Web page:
11 mar 2014
Malaysia jet changed course at time of disappearance, officials say
(Senior Chief Petty Officer Chris D Boardman via The New York Times)
In a photo released by the US Navy, a Seahawk helicopter lands aboard the guided-missile destroyer USS Pinckney to change flight crews before returning to search for the missing Malaysia Airlines flight in the Gulf of Thailand on March 9, 2014.
Sepang, Malaysia: The Malaysian authorities now believe that a jetliner missing since Saturday radically changed course around the time that it stopped communicating with ground controllers. But there were conflicting accounts of the course change or what may have happened afterward, adding to the air of confusion and disarray surrounding the investigation and search operation.
As criticism of their inability to find any trace of the jet has mounted, the Malaysian authorities have repeatedly insisted that they were doing their best to solve the mystery of Malaysia Airlines Flight MH370, with scarce data and almost no precedent.
But the government and the airline have also offered imprecise, incomplete and sometimes inaccurate information, with civilian officials contradicting military leaders.
On Tuesday, the fourth day after the plane disappeared while on an overnight flight to Beijing, the head of Malaysia’s air force, Gen. Rodzali Daud, was quoted in a Malaysian newspaper saying the military had received “signals” on Saturday that after the aircraft stopped communicating with ground controllers, it changed course sharply, from heading northeast to heading west. It then supposedly flew hundreds of miles across the Malaysian Peninsula and out over the Strait of Malacca, before the tracking went blank.
According to this new account, the last sign of the plane was recorded at 2:40 a.m. Saturday, and the aircraft was then near Pulau Perak, an island more than 100 miles off the western shore of the Malaysian Peninsula.
That assertion stunned aviation experts as well as officials in China, who had been told again and again that the authorities lost contact with the plane more than an hour earlier, when it was on course over the Gulf of Thailand, east of the peninsula. But the new account seemed to fit with the decision on Monday, previously unexplained, to expand the search area to include waters west of the peninsula.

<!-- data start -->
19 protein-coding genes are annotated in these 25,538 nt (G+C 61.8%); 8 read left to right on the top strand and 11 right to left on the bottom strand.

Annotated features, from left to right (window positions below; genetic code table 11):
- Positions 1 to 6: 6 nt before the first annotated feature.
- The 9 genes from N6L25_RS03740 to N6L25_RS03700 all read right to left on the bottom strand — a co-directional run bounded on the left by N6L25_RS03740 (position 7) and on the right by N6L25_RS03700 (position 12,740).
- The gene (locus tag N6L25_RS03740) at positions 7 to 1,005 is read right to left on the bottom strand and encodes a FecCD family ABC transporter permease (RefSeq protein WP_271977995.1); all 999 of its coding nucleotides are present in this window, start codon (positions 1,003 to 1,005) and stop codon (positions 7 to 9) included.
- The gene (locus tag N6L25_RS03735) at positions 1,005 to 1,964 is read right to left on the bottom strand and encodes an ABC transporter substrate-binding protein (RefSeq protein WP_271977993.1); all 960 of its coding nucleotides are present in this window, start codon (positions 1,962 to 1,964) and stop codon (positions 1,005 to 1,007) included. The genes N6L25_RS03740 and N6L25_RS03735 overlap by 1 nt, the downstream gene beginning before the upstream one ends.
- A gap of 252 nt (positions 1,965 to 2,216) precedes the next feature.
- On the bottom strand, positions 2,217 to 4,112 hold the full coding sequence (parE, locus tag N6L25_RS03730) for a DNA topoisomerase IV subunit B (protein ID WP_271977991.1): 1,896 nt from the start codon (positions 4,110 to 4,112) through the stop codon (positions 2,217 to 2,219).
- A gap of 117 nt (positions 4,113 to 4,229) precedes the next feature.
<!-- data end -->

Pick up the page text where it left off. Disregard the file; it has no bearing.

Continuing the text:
Most of the aircraft’s 227 passengers were Chinese, and the new account prompted an outpouring of anger on Chinese social media sites. “Malaysia, how could you hide something this big until now?” said one posting on Sina.com Weibo, a service similar to Twitter.
David Learmount, operations and safety editor at Flightglobal, a news and data service for the aviation sector, said the Malaysian government seemed evasive and confused, and he questioned why, if the remarks attributed to Daud were true, it took so long for the government to reveal evidence about a western flight path.
“The relatives of the people who’ve gone missing are being deprived of information about what’s happened to the airplane – that for me is the issue,” he said. “If somebody knows something and isn’t telling, that’s not nice under the circumstances.”
Adding to the confusion, Tengku Sariffuddin Tengku Ahmad, spokesman for the prime minister’s office, said in a telephone interview that he had checked with senior military officials, who told him there was no evidence that the plane had recrossed the Malaysian Peninsula, only that it may have attempted to turn back.
“As far as they know, except for the air turn-back, there is no new development,” Tengku Sariffuddin, adding that the reported remarks by the air force chief were “not true.”
Malaysia Airlines, meanwhile, offered a third, conflicting account. In a statement, the airline said authorities were “looking at a possibility” that the plane was headed to Subang, an airport outside the capital, Kuala Lumpur, that handles mainly domestic flights.
Without specifying why, the Malaysian authorities vastly expanded the search area to the west on Monday, implying that they believed there was a strong chance the plane had traveled there. No similar expansion was made to the east or the south.
But if the flight traveled west over Malaysia, as the air force chief was quoted saying, it would have flown very close to a beacon in the city of Kota Bharu operated by Flightradar24, a global tracking system for commercial aircraft.
Mikael Robertsson, the co-founder of Flightradar24, said the transponder on the jet never sent a signal to that receiver, which means that if the plane did fly that way, its transponder had either been knocked out of service by damage or had been deliberately shut off.
“We see every aircraft that flies over there, even if it’s very, very low, so if it flew over there, the transponder was off,” he said.
A pilot can turn off the transponder, Robertsson said, and the fact that the last contact from the Malaysia Airlines flight’s transponder came at roughly the same time that the cockpit crew stopped communicating with ground controllers by radio suggests that is what happened, Robertsson said. “I guess to me it sounds like they were turned off deliberately.”
The plane disappeared from Flightradar24’s tracking system at 1:21 a.m. Saturday while flying at 35,000 feet over the Gulf of Thailand; Malaysia Airlines has said that the last radio communication with the pilots was at about 1:30 a.m., but has not given a precise time.